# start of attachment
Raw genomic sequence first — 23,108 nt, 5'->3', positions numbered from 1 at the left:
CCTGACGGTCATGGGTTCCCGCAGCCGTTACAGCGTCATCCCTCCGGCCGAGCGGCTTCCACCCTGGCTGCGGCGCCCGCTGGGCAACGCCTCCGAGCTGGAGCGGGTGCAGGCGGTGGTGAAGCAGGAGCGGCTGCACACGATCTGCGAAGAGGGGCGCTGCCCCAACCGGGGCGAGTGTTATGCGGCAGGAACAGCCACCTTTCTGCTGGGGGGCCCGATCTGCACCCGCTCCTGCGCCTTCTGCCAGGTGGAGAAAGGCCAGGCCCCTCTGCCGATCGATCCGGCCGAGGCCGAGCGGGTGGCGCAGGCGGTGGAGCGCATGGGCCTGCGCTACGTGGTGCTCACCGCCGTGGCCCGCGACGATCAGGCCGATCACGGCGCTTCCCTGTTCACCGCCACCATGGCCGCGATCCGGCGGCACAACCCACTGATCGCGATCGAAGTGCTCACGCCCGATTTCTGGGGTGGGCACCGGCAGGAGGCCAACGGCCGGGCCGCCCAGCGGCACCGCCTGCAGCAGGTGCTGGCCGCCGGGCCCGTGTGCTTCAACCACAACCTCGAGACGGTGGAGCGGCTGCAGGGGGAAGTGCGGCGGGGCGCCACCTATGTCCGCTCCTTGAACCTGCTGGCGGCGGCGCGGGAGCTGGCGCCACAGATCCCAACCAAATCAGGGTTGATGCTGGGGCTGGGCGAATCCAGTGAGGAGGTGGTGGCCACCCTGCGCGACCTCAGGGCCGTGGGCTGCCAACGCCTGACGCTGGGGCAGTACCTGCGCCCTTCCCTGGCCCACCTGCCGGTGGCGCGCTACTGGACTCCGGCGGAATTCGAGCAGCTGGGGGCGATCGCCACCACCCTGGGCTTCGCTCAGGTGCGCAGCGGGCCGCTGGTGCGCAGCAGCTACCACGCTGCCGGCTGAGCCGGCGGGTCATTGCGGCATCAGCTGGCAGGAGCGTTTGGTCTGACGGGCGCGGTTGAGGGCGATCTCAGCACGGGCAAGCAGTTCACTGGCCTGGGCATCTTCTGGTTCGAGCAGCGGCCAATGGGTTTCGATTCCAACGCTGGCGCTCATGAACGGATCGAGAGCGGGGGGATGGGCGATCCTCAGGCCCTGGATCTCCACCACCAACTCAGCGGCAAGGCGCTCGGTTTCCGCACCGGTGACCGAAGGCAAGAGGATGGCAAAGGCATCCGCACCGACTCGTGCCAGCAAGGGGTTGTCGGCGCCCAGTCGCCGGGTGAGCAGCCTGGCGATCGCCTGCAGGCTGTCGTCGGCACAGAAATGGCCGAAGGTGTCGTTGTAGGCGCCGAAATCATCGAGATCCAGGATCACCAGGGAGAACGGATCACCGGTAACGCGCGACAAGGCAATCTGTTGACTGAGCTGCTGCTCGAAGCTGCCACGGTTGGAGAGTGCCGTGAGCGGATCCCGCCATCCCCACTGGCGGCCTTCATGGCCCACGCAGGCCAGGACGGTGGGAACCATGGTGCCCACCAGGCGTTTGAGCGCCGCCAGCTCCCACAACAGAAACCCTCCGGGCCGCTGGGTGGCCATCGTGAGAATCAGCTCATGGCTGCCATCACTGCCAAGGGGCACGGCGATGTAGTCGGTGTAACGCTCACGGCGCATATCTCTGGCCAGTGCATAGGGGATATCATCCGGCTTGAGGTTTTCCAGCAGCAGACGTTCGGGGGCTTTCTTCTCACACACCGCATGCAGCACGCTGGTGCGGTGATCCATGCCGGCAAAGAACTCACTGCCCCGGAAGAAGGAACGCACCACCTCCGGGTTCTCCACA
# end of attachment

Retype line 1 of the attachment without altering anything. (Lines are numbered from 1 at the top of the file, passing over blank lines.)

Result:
Raw genomic sequence first — 23,108 nt, 5'->3', positions numbered from 1 at the left: